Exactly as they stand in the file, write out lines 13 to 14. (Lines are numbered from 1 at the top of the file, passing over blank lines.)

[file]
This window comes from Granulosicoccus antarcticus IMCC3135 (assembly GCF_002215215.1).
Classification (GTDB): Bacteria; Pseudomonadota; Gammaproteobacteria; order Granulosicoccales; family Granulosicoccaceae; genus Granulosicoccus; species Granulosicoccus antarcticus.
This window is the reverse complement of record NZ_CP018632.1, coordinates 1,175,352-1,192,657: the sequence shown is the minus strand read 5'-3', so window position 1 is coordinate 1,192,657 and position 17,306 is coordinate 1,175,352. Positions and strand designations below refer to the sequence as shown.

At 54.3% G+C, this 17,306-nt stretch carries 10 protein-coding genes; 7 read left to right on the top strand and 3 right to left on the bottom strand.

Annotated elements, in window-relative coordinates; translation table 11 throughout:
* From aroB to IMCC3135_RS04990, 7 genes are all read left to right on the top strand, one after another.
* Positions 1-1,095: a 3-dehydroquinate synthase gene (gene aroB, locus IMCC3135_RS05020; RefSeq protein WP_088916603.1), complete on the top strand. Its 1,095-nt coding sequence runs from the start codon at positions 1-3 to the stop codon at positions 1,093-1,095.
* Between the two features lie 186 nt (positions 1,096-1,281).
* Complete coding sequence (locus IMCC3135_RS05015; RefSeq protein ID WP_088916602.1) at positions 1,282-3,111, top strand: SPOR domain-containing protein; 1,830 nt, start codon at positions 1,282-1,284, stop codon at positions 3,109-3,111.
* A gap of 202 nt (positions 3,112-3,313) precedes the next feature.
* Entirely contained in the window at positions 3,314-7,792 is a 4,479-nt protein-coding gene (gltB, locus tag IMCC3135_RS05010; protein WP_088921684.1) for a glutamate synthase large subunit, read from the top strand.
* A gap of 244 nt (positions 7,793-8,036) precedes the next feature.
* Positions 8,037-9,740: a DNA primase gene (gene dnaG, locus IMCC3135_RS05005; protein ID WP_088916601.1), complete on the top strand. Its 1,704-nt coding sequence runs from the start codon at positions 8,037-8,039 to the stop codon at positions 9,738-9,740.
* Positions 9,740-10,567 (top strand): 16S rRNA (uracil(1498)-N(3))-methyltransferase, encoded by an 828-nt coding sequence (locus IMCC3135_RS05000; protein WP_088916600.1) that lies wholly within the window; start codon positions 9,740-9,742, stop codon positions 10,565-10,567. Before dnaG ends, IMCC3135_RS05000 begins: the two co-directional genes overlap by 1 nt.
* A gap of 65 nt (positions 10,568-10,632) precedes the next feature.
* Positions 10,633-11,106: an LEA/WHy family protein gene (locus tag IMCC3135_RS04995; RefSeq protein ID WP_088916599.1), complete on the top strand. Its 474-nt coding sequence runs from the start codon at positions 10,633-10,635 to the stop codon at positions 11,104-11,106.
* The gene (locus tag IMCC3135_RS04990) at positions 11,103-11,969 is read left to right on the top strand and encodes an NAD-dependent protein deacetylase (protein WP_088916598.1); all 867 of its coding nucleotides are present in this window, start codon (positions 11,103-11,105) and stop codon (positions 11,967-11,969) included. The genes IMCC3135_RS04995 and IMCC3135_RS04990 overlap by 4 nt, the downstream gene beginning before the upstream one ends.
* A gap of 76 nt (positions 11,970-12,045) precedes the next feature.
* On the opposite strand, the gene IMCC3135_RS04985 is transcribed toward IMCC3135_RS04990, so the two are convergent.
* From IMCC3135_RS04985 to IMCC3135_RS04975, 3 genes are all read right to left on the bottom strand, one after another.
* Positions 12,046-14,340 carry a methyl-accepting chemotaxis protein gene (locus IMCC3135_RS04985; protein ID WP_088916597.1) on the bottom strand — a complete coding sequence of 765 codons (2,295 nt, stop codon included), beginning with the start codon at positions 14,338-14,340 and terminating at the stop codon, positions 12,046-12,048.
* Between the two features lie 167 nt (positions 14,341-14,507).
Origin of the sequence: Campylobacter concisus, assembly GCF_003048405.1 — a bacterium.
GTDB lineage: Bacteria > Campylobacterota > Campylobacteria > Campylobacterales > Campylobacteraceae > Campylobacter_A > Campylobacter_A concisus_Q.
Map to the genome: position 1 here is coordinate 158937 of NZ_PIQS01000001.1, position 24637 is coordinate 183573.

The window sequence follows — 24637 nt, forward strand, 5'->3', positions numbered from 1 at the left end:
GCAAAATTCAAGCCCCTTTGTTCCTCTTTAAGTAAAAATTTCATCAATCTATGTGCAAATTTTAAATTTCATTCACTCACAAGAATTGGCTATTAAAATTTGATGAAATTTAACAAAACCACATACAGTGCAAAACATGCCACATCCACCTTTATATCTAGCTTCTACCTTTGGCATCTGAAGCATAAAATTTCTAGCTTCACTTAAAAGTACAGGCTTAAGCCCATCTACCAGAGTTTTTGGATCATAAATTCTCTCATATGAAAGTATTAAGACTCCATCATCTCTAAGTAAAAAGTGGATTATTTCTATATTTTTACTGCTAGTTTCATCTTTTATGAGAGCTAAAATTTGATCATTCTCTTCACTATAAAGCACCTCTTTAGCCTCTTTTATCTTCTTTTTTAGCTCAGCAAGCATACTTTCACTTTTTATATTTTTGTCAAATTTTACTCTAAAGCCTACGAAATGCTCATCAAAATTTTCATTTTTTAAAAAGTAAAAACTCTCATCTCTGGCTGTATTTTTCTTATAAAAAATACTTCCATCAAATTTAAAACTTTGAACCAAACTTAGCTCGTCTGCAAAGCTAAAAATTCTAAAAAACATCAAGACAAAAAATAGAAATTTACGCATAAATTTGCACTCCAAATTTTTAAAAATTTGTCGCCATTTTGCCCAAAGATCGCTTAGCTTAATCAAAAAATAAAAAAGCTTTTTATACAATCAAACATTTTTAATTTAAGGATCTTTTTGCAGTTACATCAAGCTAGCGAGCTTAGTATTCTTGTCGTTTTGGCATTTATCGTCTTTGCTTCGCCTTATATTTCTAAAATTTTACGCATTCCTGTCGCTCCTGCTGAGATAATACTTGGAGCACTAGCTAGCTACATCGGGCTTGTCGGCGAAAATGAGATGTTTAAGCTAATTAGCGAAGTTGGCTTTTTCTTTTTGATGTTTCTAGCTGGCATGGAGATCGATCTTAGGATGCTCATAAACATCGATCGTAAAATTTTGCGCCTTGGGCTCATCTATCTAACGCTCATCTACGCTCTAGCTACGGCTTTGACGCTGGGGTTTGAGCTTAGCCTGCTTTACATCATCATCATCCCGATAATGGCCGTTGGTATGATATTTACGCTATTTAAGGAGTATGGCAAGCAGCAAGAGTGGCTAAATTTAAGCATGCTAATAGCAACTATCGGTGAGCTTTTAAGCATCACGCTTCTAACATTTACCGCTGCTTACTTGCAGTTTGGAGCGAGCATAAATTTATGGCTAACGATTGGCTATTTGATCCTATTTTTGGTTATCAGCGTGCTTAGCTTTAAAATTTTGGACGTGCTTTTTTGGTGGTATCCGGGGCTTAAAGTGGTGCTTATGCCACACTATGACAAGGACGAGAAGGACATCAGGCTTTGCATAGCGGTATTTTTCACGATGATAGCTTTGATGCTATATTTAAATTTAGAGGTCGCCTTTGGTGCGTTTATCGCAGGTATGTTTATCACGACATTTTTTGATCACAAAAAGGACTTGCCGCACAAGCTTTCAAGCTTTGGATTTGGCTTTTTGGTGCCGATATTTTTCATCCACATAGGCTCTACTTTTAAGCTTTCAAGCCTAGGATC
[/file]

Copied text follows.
* Positions 8,037-9,740: a DNA primase gene (gene dnaG, locus IMCC3135_RS05005; protein ID WP_088916601.1), complete on the top strand. Its 1,704-nt coding sequence runs from the start codon at positions 8,037-8,039 to the stop codon at positions 9,738-9,740.
* Positions 9,740-10,567 (top strand): 16S rRNA (uracil(1498)-N(3))-methyltransferase, encoded by an 828-nt coding sequence (locus IMCC3135_RS05000; protein WP_088916600.1) that lies wholly within the window; start codon positions 9,740-9,742, stop codon positions 10,565-10,567. Before dnaG ends, IMCC3135_RS05000 begins: the two co-directional genes overlap by 1 nt.